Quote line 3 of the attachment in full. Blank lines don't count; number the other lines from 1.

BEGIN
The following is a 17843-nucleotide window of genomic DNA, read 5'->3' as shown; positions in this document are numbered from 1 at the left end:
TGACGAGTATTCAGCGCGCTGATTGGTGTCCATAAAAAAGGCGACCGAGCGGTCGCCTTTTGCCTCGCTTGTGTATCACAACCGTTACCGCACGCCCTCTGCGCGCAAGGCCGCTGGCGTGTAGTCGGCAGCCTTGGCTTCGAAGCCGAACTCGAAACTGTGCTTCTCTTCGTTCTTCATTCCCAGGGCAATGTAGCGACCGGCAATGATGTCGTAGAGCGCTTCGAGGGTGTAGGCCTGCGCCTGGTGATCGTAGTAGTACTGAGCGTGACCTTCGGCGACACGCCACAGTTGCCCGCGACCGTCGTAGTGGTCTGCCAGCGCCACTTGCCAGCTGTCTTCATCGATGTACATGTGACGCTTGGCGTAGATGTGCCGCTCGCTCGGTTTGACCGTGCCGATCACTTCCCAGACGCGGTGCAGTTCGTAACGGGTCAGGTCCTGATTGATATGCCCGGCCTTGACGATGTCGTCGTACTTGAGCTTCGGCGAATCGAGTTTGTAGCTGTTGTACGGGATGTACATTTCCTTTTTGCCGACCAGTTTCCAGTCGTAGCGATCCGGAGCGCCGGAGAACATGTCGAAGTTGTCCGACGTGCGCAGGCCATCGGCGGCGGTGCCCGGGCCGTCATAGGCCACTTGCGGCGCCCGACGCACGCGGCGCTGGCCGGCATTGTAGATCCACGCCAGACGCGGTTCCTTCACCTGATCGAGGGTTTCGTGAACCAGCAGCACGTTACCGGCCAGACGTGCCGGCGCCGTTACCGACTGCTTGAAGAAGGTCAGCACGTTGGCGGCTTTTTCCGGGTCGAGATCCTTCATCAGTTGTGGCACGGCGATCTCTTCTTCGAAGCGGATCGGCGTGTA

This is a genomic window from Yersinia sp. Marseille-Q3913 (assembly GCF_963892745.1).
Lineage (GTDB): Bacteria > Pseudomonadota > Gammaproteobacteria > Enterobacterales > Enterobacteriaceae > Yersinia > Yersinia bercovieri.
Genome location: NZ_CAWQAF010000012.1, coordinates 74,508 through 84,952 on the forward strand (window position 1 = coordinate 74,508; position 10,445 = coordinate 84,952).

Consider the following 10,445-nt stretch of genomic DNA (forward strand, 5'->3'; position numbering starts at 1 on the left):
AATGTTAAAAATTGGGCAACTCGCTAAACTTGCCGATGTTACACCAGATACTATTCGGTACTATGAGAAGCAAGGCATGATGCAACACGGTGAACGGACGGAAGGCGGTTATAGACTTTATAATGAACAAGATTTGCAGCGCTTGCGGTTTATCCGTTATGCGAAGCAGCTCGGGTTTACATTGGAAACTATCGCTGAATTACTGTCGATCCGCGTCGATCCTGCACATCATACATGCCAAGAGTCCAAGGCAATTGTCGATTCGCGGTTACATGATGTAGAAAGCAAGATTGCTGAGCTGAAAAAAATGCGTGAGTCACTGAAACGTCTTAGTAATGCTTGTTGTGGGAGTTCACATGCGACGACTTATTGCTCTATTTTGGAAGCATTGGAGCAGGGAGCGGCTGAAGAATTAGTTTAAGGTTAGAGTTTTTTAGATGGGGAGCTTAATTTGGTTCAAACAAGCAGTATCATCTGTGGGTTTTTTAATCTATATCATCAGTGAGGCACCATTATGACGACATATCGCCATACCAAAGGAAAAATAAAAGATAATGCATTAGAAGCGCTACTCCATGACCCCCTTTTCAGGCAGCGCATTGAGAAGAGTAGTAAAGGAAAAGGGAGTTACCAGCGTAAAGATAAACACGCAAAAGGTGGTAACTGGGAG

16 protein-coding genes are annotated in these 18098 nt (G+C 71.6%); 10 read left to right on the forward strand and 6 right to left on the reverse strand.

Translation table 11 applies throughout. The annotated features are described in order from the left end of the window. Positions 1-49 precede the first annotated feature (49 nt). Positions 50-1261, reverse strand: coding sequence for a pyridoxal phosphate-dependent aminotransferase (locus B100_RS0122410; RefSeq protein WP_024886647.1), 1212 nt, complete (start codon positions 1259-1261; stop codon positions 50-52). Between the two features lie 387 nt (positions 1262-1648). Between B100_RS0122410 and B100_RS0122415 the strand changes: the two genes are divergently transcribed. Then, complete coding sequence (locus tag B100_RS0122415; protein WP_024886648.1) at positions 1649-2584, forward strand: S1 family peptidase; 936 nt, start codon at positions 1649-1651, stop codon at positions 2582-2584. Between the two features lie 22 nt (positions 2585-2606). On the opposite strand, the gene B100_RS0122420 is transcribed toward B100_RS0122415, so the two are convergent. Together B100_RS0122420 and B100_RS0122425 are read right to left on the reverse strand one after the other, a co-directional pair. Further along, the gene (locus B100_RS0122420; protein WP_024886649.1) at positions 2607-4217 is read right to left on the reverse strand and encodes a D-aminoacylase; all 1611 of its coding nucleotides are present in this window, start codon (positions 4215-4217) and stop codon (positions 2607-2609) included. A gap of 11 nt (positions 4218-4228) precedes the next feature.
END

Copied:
This is a genomic window from Yersinia sp. Marseille-Q3913 (assembly GCF_963892745.1).